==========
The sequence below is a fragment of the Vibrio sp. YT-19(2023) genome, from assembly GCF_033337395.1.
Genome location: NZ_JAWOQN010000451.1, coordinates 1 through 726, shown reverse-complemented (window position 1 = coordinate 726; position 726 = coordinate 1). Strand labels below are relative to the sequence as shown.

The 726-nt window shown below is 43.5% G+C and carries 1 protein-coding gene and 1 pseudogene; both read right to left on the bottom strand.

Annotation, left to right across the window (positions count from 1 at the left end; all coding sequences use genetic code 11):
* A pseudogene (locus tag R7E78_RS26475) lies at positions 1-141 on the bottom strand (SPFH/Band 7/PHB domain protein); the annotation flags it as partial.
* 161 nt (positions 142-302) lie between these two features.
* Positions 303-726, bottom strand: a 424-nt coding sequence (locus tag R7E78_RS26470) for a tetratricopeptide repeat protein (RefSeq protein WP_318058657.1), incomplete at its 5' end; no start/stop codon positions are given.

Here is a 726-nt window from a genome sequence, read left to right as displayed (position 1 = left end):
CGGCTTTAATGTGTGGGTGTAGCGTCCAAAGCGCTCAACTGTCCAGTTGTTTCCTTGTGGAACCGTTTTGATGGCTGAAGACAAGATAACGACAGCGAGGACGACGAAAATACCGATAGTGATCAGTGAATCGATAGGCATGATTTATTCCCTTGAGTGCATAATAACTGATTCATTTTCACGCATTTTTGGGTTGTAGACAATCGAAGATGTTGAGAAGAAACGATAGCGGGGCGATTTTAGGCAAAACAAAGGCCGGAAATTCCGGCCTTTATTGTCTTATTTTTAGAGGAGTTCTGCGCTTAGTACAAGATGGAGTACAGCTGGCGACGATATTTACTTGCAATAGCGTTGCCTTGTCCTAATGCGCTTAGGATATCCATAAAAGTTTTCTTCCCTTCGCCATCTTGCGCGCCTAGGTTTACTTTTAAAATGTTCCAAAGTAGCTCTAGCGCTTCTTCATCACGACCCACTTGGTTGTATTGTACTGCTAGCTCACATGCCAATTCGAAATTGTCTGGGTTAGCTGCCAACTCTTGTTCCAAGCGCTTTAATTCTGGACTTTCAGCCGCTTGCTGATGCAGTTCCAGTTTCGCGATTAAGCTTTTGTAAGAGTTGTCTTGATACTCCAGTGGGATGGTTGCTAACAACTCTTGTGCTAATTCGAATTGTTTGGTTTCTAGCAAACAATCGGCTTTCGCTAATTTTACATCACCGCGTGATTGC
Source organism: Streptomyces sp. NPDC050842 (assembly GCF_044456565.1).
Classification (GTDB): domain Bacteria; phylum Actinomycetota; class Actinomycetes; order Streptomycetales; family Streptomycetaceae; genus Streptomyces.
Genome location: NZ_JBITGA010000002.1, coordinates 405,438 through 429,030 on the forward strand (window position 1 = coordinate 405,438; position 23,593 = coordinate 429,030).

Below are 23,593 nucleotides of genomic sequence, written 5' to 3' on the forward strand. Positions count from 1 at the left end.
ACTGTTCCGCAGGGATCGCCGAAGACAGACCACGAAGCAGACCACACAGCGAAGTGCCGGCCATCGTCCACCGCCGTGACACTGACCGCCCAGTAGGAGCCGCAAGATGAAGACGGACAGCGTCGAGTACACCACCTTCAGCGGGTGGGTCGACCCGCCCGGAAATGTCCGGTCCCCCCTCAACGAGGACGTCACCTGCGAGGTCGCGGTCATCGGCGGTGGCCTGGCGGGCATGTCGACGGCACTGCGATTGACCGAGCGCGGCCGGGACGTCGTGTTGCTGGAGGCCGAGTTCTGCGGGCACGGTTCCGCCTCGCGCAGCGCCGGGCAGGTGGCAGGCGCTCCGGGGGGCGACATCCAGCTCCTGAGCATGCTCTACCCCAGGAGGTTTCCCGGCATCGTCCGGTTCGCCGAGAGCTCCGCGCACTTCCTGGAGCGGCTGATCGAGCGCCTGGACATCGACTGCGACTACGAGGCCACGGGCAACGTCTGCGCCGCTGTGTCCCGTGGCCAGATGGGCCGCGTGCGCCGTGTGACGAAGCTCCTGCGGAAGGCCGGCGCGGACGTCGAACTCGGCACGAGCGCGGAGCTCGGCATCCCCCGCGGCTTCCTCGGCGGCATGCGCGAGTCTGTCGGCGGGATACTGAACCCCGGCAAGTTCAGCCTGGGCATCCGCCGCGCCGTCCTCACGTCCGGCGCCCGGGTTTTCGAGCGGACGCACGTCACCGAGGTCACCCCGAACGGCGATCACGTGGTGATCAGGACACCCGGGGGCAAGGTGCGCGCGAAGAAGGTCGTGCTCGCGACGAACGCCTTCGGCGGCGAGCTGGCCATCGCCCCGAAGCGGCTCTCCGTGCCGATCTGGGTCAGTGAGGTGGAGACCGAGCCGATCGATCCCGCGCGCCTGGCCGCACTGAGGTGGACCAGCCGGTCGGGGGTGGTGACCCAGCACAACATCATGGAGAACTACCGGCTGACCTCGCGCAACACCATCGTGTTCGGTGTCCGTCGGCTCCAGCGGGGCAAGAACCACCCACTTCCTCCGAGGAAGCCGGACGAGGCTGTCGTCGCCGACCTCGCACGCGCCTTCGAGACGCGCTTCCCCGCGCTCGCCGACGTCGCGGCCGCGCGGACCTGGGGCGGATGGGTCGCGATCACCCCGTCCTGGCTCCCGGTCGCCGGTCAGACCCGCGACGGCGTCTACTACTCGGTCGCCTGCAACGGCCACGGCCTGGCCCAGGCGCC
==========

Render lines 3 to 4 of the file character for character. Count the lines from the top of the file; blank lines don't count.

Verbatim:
The 726-nt window shown below is 43.5% G+C and carries 1 protein-coding gene and 1 pseudogene; both read right to left on the bottom strand.

Annotation, left to right across the window (positions count from 1 at the left end; all coding sequences use genetic code 11):